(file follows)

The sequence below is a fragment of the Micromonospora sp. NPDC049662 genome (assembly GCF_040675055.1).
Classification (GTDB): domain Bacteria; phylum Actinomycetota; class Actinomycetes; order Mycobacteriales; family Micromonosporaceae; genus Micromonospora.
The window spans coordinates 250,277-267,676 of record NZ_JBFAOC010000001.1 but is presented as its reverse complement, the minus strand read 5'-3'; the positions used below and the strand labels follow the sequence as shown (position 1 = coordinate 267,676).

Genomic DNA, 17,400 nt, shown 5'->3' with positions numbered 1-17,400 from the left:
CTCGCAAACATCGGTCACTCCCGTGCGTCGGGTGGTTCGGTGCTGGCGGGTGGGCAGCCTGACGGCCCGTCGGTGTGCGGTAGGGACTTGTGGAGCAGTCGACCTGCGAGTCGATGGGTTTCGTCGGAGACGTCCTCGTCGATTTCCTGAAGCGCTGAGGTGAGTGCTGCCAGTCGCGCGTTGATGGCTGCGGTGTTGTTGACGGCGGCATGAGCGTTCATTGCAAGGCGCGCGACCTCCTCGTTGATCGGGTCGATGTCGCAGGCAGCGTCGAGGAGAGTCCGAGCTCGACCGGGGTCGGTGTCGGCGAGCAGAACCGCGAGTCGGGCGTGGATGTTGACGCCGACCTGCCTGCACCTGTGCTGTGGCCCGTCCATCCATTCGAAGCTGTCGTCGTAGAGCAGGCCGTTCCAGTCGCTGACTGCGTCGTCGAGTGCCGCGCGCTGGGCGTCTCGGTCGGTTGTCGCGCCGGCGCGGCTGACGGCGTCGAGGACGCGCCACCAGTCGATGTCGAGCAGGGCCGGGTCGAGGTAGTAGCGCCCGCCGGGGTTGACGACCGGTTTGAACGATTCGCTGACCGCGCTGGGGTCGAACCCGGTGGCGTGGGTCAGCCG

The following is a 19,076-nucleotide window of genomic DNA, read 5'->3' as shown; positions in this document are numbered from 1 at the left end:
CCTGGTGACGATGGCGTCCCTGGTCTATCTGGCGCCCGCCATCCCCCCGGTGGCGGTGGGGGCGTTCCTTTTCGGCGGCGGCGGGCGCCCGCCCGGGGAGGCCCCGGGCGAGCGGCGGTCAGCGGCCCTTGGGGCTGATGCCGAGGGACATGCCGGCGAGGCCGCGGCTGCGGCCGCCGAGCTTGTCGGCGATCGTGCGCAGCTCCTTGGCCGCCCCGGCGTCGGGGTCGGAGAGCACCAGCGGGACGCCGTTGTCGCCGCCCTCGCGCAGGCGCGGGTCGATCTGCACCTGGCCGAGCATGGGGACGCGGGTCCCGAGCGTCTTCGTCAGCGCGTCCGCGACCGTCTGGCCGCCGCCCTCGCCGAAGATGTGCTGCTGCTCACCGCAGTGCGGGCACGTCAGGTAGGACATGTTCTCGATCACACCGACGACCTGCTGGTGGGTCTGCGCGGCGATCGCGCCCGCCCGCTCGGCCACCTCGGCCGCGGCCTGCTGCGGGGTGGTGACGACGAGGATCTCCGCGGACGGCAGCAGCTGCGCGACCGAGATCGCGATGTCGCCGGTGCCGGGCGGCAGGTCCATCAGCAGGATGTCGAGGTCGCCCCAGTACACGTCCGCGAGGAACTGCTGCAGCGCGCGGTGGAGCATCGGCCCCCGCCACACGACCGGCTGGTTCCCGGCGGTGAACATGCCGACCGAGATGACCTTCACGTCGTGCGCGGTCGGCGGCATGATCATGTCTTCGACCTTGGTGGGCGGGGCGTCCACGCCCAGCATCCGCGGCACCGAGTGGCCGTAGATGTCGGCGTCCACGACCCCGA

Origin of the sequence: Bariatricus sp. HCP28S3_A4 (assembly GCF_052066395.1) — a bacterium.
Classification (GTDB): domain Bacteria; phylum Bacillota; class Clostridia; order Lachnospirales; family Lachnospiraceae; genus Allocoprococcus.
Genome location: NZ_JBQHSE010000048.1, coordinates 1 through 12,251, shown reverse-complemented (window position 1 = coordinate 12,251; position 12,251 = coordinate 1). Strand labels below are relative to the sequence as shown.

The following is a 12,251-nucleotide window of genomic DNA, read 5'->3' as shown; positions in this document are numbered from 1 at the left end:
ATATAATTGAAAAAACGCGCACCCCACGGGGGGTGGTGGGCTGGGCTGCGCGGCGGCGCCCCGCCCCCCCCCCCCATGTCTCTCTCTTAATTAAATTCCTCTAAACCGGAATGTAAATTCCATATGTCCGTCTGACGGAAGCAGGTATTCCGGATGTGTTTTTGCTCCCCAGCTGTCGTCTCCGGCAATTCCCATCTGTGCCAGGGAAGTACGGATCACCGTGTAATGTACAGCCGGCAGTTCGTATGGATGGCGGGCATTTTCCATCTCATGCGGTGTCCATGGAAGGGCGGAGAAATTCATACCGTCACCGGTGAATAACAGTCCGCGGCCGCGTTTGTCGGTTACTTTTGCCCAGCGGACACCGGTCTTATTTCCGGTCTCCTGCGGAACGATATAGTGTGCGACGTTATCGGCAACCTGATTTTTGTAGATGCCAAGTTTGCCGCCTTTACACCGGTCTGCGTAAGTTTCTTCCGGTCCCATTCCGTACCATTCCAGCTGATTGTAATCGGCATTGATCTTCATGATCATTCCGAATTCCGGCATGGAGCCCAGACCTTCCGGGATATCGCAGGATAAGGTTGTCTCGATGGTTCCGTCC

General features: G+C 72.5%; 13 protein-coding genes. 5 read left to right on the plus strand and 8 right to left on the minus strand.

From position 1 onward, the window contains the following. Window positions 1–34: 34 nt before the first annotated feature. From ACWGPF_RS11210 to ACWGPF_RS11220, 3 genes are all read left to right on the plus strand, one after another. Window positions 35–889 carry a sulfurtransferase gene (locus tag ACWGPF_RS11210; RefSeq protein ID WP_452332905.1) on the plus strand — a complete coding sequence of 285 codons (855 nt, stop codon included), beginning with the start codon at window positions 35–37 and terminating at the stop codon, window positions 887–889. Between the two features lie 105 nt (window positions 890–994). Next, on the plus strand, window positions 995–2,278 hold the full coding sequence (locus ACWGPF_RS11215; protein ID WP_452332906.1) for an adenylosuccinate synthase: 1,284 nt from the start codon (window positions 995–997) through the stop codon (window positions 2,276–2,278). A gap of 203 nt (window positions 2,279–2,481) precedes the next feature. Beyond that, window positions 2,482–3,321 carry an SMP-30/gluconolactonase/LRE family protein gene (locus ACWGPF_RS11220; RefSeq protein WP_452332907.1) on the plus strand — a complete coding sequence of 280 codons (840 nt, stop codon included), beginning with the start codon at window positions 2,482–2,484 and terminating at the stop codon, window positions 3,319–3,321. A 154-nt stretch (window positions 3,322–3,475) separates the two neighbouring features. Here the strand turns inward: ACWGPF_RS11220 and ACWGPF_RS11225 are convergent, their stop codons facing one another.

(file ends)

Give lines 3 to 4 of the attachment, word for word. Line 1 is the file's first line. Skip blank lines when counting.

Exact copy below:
The window spans coordinates 250,277-267,676 of record NZ_JBFAOC010000001.1 but is presented as its reverse complement, the minus strand read 5'-3'; the positions used below and the strand labels follow the sequence as shown (position 1 = coordinate 267,676).

Genomic DNA, 17,400 nt, shown 5'->3' with positions numbered 1-17,400 from the left: